Exclusive: ILSE White Paper Spotlights Importance of Life Sciences to New Jersey
When it comes to hotspots for biotech and pharma innovation, a few areas such as Cambridge, Mass., San Francisco and San Diego spring immediately to mind. Industry representatives from New Jersey hope to see their home state included among that list.
With the Biotech Innovation Organization (BIO) annual meeting coming up in Philadelphia, Garden State life sciences representatives want to use a recent white paper published by the Institute for Life Science Entrepreneurship (ILSE) at Kean University to showcase all that New Jersey has to offer. The white paper, “Profiles in Innovation,” is the second published by ILSE to examine the state of innovation in New Jersey. “Profiles in Innovation” showcases advances in healthcare being discovered and developed in New Jersey. Those advances highlighted are focused on therapeutics, diagnostics, devices, research tools and other technologies.
Tom Richardson, president of ILSE, told BioSpace that it’s a shame that New Jersey is often overlooked as a life sciences hub, particularly when a quick glance at the state’s ecosystem reveals the extensive presence of pharma, biotech and other assets of the industry. Citing a recent report from the state’s Department of Labor and Workforce Development, Richardson noted the importance of life sciences to New Jersey as an economic driver. The report shows that the industry directly employs more than 112,000 people in the state.
With companies like Merck and Celgene making New Jersey home, big pharma plays a key role within the state. However, Richardson pointed to a plethora of start-up companies, as well as downstream manufacturing, clinical, regulatory entities. The state is also home to a number of leading research universities and is also in close proximity to the financial markets of New York City.
“New Jersey has the largest life science infrastructure in the globe. It’s a huge, huge area for life sciences,” Richardson told BioSpace in an exclusive interview.
Richardson said ILSE put together the “Profiles in Innovation” paper after the state’s new governor began to push the state’s innovation economy as a significant growth driver. With the paper in hand, and delivered to key industry folks at BIO, ILSE wants to create a shared understanding of what the assets are in New Jersey, including innovation centers found at universities like Kean and Princeton.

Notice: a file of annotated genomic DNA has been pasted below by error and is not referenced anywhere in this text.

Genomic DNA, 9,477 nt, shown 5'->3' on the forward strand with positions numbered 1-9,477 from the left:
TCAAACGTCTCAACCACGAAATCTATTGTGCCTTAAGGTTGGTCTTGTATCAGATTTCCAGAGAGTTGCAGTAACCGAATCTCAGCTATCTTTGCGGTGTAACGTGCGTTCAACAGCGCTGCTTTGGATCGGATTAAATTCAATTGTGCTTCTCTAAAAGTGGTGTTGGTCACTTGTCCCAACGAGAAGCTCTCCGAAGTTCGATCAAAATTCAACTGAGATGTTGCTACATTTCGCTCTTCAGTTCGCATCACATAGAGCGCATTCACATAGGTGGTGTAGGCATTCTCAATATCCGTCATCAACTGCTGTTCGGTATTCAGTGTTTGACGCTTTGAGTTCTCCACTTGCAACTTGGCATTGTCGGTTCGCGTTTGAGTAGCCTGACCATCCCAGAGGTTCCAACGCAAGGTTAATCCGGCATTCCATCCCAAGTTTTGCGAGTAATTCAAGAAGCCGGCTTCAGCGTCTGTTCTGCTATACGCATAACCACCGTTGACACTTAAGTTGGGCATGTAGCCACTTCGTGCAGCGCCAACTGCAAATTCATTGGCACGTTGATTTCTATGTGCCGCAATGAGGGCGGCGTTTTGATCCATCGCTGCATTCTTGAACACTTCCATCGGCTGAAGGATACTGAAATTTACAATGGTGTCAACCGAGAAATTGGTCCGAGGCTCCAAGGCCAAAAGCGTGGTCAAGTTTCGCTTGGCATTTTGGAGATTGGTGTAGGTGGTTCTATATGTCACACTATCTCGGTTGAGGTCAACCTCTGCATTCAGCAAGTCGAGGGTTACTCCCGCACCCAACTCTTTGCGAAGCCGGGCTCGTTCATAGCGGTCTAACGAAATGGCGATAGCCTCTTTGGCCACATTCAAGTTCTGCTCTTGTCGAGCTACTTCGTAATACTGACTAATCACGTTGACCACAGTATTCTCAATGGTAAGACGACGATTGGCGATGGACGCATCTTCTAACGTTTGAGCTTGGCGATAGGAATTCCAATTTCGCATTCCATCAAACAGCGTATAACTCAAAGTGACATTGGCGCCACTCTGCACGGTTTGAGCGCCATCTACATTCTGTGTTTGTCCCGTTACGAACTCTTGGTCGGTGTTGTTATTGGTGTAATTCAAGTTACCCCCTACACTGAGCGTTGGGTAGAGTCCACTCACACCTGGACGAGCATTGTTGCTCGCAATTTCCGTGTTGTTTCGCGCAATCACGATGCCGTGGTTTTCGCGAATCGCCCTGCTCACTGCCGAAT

Those innovation centers are key to growth in the area and Richardson also noted that there is a large base of early-stage companies in the state that are “doing a lot of work to plant the seeds for tomorrow.”
Keith Bostian, ILSE’s co-founder and interim chief executive officer, said he thought it was important for the report to “shine a light” on the startup activities in the state, as well as the strong entrepreneurial ecosystem in place that can support continued growth. ILSE’s first white paper, “Trends in Life Science Incubator Space,” released in 2018, documented a substantial increase in New Jersey’s life science incubator capacity as well as commitment by investors that contributed to economic growth in the state. Early-stage innovation is at the heart of ILSE’s work. Richardson noted that the non-profit organization has helped several companies in the industry get started. Of those companies, he said ILSE has helped them raise more than $10 million from publicly-available grants, which have helped lead to the creation of at least 35 Ph.D. level positions. While ILSE has seen a lot of activity in the space, Richardson said it’s impressive to see how robust the industry is when a statewide look is taken.
"There’s always a challenge to put New Jersey into a centralized concept when you consider how spread out everything is,” Bostian said. In addition to the early-stage companies in New Jersey, Richardson said the report also spotlighted the “huge infrastructure” in the state for clinical development. There’s a large presence of both contract research organizations as well as contract manufacturing organizations. He said the report shows that approximately half of the drugs approved annually by the U.S. Food and Drug Administration have ties to New Jersey. “There’s also a high level of talent in the state,” Bostian said. He noted that within a 10-mile radius of Kean University, located in Hillside, there is a significant concentration of people with advanced degrees. “There’s just so much talent here in the life sciences.”
Richardson and Bostian said they hope the “Profiles in Innovation” paper helps to change the dialogue about New Jersey and highlights the breadth of the life science industry there.
“Until you put it down on paper, people just don’t know,” Richardson said.